Long Distance Relationship–Somonka with the Poetry Princesses [Poetry Friday]

Happy Poetry Friday! Welcome, everyone! (Wondering what Poetry Friday is? Click here.)

The Poetry Princesses are starting off 2017 with somonka, two combined Japanese tanka written in a love poem/response form. What better way to start off a new year than with some love?

Still, with the end of a year, and Maddie heading back to Scotland, goodbyes have been on my mind. So I decided to write my somonka as a poem between Jack and Maddie. It’s really meant for Jack’s tanka to come first, but I couldn’t make that work with the picture. And it also should really be shown as one 10-line poem. But that didn’t work, either. What can I say? Love breaks the rules!

Long Distance Relationship

I created this on my phone and kind of in a hurry. I didn’t realize until I saw it larger that it’s hard to read part of Jack’s tanka–line 4 says, “I’m twitching legs, drooling dreams.”

We’ve been in a bit of a scramble, so I will be visiting my Poetry Sisters to see what they wrote–and I hope you will, too!



Click here to see all our previous Poetry Princesses collaborations. 

And don’t miss the Poetry Friday Roundup with Linda over at Teacher Dance. Don’t miss the lovely Rilke poem she’s sharing!











39 Responses

    1. Thanks, Brenda. It’s so hard because Jack doesn’t understand where Maddie disappears to for 6 or 9 months.

  1. I love this sweet tanka exchange. The dog is such a special part of the family.

  2. This exchange is both sad and endearing at the same time. Don’t you wonder what dogs think when the special pal disappears? You’ve shown the love connection beautifully in this back & forth poem, Laura. Hugs to you, too!

  3. LOVE this — and I’m in awe of how clever you are to pair it with an image and mess with fonts and all!

  4. Well, this is a beautiful “in a hurry” job — your phone has some neat tricks up its sleeve! I really like all of this, including breaking the form up into two sections. Sometimes, that’s just the only way it works.

    I am (north-by-next-door) so proud of Maddie, too, and always love to hear the stories. I’m so glad she’s making a go of this mission life in Scotland, and all the cold and the muck hasn’t gotten her down.

    1. When she visited Spain for a conference last year, she was all, “SUN!” So, the weather is wearing on her a little by now. :>)

  5. This is so lovely, Laura. Our college student and our dogs have a similar connection. “My silly little nugget” is my favorite line, because it’s so real. Best wishes to your daughter!

    1. Thanks, Laura! Jack is “poor little nugget,” “silly little nugget,” and other variations. But always little nugget:>)

  6. Such a lovely image! And I loved learning about this new-to-me form…you Poetry Princesses always find new ones!

    1. Thanks, Kortney–we are on a 5‑year mission to explore the universe of poetry (not really, but it felt kinda Star Trekky to me:>)

  7. I’m always in awe of how you combine your poetry with images. This one, in particular, feels so RIGHT, so cosy, and warms me to my toes. (And makes me miss my own dear doggie although she was never a snuggler; more of a guarder.)

  8. Laura, what a special two way conversation-love connection you created with I am presuming Word Swag. The artwork is a vivid, endearing rendering of love and affection. I offered my perspective for last week’s 15 words or less poem based on the photo you took at NCTE16 with credit to you. Thanks, friend, for the good times we shared.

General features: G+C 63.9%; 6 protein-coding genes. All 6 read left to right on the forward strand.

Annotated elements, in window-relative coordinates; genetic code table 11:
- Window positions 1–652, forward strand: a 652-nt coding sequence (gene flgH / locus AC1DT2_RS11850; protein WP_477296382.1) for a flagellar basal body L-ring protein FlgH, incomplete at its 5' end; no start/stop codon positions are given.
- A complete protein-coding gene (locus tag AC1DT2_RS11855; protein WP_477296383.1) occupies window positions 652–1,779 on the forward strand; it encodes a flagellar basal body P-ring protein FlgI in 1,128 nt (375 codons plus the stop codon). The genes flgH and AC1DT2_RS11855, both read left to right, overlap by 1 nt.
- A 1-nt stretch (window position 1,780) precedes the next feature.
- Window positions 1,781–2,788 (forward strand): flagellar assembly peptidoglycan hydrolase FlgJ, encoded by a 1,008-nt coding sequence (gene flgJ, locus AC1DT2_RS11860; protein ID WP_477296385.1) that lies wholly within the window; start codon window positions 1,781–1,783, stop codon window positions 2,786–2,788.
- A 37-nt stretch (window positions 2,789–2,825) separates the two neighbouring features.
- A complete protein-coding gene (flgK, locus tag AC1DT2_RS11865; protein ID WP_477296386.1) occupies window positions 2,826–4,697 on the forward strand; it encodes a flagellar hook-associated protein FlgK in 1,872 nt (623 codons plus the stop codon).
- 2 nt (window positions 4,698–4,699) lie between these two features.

1. Yup–the swag. Plus filter in PicsArt. I love bringing the visual side to poems, even though the words are my first love.

  9. Our animals are so special. They are our babies. I’m glad you shared that obscured line “twitching legs, drooling dreams.” captures doggie love.

    1. Yeah, the downside of creating on my phone. Stuff I THINK will be clear in larger format isn’t necessarily:>)

  10. Your poem brings a lump to this dog lover’s throat. I’m always awed at how purely our animals love us. I can’t imagine how poor Jack must feel with your daughter gone for so long. Or how hard it must be for her to say goodbye to him. I love your poetry creation too. Can’t believe you could do this on a phone!

    1. Thank you–it is a wonder, isn’t it? With Maddie living overseas for a couple of years now, and Jack not having the greatest hearing or sight, so Skype makes no impression on him, I sort of think he assumes she’s gone forever. He’s so happy (but confused) when she pops in again for a few weeks.

  11. Oh, my heartstrings! They are stretched tight to the point of weeping a little. My eldest left for college and she had to say goodbye to the pets too. That’s so neat that you created the image and poem on your phone. I gotta go try that.

    1. Hugs, Linda. These goodbyes are hard for everyone, even though they’re for joyous reasons!

  12. This is so sweet, Laura. We have a beagle, too, so I especially loved “your silk ears, sad eyes,” but had to laugh at “soft snores.” Lucy’s are anything but! We love her anyway. 🙂

    1. Heehee. Catherine, Jack is snoring in front of the fire RIGHT this instant. Kinda sounds like coffee percolating this morning!

  13. I like the order of the two sections this way, how it contrasts from our human future-looking, “I already miss you” perspective with the dog’s surprise and happiness in the present– “She’s here!” My creative writing club will be taking a look at this form tomorrow! Thanks to all of you for your great examples, reflections, and background information, as always! 🙂

    1. Thanks, Elissa. Our group comes up with some cool forms. I’m not usually the one to find them, but I reap the benefits:>) Enjoyed your observation about the perception of time!

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